Sørensen often gives his works interesting and evocative titles. The Fourth String Quartet is called Cries and Melancholy, and the seven movements for violin and piano is also Seven Longings. These titles refer to strong feelings of melancholy or longing, while others might evoke something that is disappearing (Deserted Churchyards), unheard (The Shadows of Silence) or intangible (Consoling in Darkness). The music often corresponds in some manner, but not always as expected. This music invites the listener into a multi-layered texture where fragmented, delicate explorations of small tonal melodies or harmonies might recall fugitive sensations of time and space as a part of the multidimensional character of the composer’s musical universe that has often been described as “romantic.”

Bent Sørensen commands the whole arsenal of modern performance techniques; every voice in the ensemble–instrumental or vocal–must be able to express elements from the full spectrum of sound, from the richest to the most refined nuances of the tonal system, as well as those that lie outside it–glissandos and quarter tones, for instance. Instrumentalists are often asked to play secondary instruments or sing while they play, vocal ensembles must be able to sing complex harmonic combinations with subtle vocal nuances. All efforts are directed toward intensifying the listening experience, the most consistent factor in this composer’s output.

The selections programmed for the Festival are The Hill of the Heartless Giant (2001) for solo string bass; Songs of Decay for solo clarinet; Fragments of Requiem (2007) for chorus; the early Trotto (1983) for woodwind quintet; and the recent Pantomine-Papillons (2014) for piano and ensemble. A highlight of the festival will be the premiere of Twelve Nocturnes, six miniatures for piano solo alternating with arrangements of the same for the University Wind Ensemble by Jakob Kullberg and Matthew Wetmore. The Danish pianist Katrine Gislinge will be featured as soloist in both Pantomine-Papillons and Twelve Nocturnes. Altogether the programs of the New Music Festival at the School of Music, University of Louisville, will provide a multi-faceted introduction to the music of the Danish composer Bent Sørensen (Photo Credit: Lars Skaaning)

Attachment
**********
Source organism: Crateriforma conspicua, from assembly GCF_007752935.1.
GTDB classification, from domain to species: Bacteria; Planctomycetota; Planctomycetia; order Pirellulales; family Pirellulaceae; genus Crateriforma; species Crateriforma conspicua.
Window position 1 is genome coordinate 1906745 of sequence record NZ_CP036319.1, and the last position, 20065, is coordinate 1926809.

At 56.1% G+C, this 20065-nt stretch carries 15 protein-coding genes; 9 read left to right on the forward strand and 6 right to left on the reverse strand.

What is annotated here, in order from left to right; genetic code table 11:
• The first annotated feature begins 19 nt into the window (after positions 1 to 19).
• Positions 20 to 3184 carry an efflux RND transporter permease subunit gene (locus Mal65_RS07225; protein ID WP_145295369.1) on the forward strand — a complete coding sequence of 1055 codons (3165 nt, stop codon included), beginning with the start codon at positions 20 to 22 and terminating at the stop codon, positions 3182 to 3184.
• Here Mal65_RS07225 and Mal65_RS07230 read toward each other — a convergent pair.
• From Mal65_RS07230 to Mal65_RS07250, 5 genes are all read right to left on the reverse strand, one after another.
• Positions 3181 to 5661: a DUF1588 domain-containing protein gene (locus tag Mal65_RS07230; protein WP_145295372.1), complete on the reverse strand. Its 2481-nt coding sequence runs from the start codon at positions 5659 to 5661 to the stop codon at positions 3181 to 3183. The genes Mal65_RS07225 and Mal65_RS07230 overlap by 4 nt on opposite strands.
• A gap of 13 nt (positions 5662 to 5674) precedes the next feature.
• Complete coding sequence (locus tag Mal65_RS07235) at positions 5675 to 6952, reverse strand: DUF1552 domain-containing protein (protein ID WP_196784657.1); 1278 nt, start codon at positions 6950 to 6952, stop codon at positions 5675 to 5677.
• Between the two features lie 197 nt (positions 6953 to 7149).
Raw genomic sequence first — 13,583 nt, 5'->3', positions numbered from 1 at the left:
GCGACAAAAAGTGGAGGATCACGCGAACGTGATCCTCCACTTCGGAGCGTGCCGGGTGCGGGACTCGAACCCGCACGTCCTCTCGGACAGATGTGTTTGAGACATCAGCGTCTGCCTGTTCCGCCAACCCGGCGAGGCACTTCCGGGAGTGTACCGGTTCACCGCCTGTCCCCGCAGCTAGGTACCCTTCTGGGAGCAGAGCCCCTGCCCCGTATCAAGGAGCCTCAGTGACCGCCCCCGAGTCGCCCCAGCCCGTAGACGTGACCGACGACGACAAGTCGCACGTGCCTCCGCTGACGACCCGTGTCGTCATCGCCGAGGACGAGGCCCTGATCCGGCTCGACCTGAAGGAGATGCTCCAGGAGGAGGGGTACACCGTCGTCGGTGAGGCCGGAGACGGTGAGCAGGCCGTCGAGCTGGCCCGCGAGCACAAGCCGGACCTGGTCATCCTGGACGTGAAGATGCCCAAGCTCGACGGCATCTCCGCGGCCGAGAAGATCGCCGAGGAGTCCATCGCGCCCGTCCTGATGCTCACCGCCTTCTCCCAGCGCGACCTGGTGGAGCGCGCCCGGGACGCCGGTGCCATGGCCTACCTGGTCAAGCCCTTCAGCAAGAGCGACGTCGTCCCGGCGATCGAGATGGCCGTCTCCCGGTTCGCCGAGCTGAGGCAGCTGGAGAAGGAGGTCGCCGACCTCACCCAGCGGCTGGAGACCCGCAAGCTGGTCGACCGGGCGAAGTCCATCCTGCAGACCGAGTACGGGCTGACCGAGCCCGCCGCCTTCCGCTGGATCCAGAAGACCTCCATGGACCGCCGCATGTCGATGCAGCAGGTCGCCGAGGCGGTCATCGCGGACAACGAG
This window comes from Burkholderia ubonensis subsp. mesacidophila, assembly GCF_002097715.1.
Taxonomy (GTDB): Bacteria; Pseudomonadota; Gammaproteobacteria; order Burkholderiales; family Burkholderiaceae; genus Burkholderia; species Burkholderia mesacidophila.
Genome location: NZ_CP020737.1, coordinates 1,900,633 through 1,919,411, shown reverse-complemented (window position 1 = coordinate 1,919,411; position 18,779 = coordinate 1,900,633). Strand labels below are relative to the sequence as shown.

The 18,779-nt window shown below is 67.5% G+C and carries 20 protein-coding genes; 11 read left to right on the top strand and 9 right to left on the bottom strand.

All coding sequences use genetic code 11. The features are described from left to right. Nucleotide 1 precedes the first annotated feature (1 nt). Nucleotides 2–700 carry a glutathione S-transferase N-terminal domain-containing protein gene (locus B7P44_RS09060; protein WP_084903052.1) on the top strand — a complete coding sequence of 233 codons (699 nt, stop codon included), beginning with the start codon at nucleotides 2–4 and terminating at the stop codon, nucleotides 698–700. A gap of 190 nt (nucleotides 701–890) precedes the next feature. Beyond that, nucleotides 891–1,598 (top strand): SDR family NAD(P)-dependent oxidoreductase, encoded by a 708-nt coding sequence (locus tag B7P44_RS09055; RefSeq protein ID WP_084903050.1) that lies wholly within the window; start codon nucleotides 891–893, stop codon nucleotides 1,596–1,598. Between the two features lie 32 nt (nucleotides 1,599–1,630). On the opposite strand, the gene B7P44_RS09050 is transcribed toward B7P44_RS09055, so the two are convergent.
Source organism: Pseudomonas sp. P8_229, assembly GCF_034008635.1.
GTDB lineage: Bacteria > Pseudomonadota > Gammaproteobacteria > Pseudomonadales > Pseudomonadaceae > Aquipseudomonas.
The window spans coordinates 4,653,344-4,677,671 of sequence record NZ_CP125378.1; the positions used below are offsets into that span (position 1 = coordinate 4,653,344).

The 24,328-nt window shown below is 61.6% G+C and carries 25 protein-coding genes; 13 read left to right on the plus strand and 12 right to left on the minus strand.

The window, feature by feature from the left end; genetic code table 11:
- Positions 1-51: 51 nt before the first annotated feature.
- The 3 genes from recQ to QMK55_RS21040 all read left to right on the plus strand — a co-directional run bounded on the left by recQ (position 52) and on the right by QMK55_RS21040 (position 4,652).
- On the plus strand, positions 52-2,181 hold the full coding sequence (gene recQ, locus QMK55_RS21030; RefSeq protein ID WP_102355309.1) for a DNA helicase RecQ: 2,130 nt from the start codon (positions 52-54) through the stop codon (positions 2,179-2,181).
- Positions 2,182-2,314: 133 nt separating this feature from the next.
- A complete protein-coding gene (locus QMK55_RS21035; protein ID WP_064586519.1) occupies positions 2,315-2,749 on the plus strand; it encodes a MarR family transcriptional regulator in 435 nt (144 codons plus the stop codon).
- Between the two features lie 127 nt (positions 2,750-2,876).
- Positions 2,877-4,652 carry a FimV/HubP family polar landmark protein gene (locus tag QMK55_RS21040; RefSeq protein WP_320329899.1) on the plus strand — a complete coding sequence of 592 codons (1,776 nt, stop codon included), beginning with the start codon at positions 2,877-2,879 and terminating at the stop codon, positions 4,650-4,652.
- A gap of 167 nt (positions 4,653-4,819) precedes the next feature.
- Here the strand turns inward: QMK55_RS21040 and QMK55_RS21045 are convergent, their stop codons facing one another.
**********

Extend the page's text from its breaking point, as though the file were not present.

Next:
Dr. Jean Christensen Jean Christensen is a retired professor of Music History at the University of Louisville.

Rachel Grimes at Green Building and Big Ears

rachel at theater de NWE Vorst

This week you’ll have two opportunities to hear Rachel Grimes play. The first is on Thursday at the Green Building (Doors open at 7pm. Limited tickets available at Guestroom Records), where she’ll play with saxophonist Jacob Duncan and cellist Helen Money, and share the bill with another Louisvillian Cheyenne Mize, and with vocalist Susanna.

For the second concert, you have to drive to Knoxville, Tennessee for the 2014 Big Ears Festival. There she’ll reprise her performance with Duncan and Money, and be part of a lineup that includes Steve Reich, So Percussion, Jonny Greenwood (composer of scores to There Will Be Blood) and more.

(Photo above by William van der Voort from her De NWE Vorst concert)

2014 Grawemeyer Winner in Music Composition

Since 1985, the University of Louisville has awarded one of the largest monetary prizes in music composition, thanks to an endowment from H. Charles Grawemeyer. Previous winners include Witold Lutoslawski, Gyorgy Ligeti, John Adams and Pierre Boulez. The winner of the 2014 award goes to Serbian-born composer Djuro Zivkovic, for his chamber orchestra work “On the Guarding of the Heart,” inspired by an ancient Christian text. It was premiered by Klangforum Wien in 2011.

Brett Dean with Elysian Trombone Quartet

brett dean

Thursday’s concert at the University of Louisville School of Music will feature the Elysian Trombone Consort and Faculty Chamber Music. Brett Dean will perform his solo viola work Intimate Decisions and The Elysian Trombone Consort will perform Dean’s Night Journey. Krzysztof Wolek gives us a preview, along with some clips of Intimate Decisions.